The Carter Center issued a statement on Thursday about the roundtable established in Venezuela between the government and the Venezuelan opposition. The organization “applauds the effort to open a channel of communication between the government and opposition sectors.”
Read the statement on the website of the Carter Center:
Carter Center Statement on Venezuela
The Carter Center applauds the effort to open a channel of communication between the government and opposition sectors, facilitated by representatives of the Union of South American Nations (UNASUR) and the Vatican. Communication with respect, transparency, and third-party facilitation is the appropriate route to begin to address the current crisis and the underlying issues dividing the society. Without engagement of the parties in conflict, Venezuela risks an escalation of violence and ingovernability with unpredictable consequences.
To create a foundation for successful talks, a crucial first step is for the government to guarantee individual constitutional rights, including due process for students and political leaders detained or removed from their elected position, and to initiate investigations into alleged human rights abuses by public forces that have occurred in the last two months. Mutual recognition of the legitimacy of the contending political actors and their ideas is another important foundation for reaching agreements.
A set of minimum agreements resulting from the talks could begin to restore confidence in public institutions and heal the social wounds from the confrontations. First, the formation of an independent truth commission to investigate the deaths that have affected all sides can provide answers to grieving families and suggest the best means to prevent recurrence of such violence.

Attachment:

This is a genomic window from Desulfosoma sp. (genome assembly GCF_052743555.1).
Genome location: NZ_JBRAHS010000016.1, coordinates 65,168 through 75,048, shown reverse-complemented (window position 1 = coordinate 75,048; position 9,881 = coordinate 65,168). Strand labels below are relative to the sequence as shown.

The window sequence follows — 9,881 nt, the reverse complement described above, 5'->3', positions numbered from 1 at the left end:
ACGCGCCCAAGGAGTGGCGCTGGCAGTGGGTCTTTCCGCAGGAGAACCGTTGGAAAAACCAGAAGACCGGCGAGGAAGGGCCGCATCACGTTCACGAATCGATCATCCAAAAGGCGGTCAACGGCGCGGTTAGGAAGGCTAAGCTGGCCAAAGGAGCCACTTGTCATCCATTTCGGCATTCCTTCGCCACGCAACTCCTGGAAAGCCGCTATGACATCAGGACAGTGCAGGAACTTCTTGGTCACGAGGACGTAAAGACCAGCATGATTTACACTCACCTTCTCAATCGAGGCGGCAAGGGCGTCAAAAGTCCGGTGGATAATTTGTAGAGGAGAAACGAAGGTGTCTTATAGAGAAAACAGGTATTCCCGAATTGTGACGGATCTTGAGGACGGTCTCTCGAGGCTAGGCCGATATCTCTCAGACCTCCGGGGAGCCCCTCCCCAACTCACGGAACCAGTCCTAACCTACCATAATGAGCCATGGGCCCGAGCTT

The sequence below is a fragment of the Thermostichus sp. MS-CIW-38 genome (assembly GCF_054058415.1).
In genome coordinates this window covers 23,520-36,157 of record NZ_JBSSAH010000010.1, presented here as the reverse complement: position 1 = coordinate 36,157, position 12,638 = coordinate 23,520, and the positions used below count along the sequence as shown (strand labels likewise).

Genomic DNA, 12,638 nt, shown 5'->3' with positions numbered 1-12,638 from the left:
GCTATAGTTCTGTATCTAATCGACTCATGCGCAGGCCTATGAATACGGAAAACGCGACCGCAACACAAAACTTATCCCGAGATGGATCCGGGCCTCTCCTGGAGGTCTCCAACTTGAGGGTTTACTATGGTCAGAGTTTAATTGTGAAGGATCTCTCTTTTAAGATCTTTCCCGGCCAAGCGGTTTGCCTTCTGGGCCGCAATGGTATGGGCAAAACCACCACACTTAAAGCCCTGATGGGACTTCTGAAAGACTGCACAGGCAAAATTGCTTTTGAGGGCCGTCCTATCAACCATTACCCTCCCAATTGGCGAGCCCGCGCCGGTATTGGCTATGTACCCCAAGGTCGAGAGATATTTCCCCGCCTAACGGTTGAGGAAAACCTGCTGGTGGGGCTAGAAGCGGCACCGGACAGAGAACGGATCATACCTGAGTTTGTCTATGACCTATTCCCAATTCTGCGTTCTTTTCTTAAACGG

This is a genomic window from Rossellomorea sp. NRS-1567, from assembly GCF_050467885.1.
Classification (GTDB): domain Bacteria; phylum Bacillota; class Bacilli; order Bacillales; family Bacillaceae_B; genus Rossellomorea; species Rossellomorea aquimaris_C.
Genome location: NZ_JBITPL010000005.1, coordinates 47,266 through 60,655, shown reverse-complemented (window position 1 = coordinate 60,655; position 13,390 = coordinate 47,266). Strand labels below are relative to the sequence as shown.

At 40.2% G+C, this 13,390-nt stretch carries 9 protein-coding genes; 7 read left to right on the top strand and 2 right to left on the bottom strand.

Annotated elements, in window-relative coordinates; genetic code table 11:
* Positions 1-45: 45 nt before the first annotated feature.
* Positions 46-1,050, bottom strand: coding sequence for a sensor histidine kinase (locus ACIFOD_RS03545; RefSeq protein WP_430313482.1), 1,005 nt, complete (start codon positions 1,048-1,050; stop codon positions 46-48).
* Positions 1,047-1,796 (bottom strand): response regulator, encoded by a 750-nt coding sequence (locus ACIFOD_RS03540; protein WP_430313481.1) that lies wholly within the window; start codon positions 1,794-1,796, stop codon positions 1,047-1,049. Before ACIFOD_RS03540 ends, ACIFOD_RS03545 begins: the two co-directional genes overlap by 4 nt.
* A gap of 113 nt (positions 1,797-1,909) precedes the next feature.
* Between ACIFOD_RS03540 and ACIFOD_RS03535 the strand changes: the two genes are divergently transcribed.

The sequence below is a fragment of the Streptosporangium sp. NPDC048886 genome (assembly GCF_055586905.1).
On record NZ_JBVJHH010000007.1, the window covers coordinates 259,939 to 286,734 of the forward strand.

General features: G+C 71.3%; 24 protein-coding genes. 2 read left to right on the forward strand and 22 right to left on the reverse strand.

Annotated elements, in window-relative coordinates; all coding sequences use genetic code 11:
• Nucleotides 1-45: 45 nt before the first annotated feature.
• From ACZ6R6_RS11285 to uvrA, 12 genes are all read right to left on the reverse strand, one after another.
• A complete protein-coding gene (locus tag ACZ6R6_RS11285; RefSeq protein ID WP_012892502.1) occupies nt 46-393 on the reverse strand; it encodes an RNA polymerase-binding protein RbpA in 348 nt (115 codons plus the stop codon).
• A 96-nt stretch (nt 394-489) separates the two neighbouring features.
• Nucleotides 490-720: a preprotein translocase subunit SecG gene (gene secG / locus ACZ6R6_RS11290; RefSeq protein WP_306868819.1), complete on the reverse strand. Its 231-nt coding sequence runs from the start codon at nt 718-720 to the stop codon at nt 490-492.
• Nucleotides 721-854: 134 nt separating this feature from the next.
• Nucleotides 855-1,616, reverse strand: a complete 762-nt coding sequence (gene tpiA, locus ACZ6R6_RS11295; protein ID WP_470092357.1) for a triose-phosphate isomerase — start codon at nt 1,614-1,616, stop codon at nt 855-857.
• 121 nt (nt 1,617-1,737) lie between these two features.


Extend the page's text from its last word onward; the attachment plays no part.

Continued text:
Second, strong and independent public institutions anchored in the constitution are fundamental for the long-term health of any democracy. The Carter Center salutes the initiation of the process to appoint the new members of the National Electoral Council, the Supreme Court, and the Citizen's Branch of government to replace those authorities whose terms have expired. The Center hopes that these appointments will comply with constitutional mandates to include the participation of different political and social organizations in the nomination and selection, and especially the provisions for authorities to exhibit independence and impartiality.
At the same time, Venezuelans are concerned about personal insecurity and economic shortages. The cooperation of multiple sectors of society is required to address these problems. President Maduro recently recognized the important role of the private sector for the health of the economy and has begun conversations with them to address problems of production. Likewise, the executive began a promising initiative last December with state and local governments to address the problems of crime and insecurity. Such cooperation is essential, along with renewed efforts to implement the Disarmament Law approved June 2013.
The Carter Center joins the expressions of solidarity and concern voiced by various international actors and hopes the national government, leaders of the opposition, students, and Venezuelan civil society can work together to achieve a consensus required to overcome the current situation.
"Waging Peace. Fighting Disease. Building Hope."
A not-for-profit, nongovernmental organization, The Carter Center has helped to improve life for people in 80 countries by resolving conflicts; advancing democracy, human rights, and economic opportunity; preventing diseases; and improving mental health care. The Carter Center was founded in 1982 by former U.S. President Jimmy Carter and former First Lady Rosalynn Carter, in partnership with Emory University, to advance peace and health worldwide.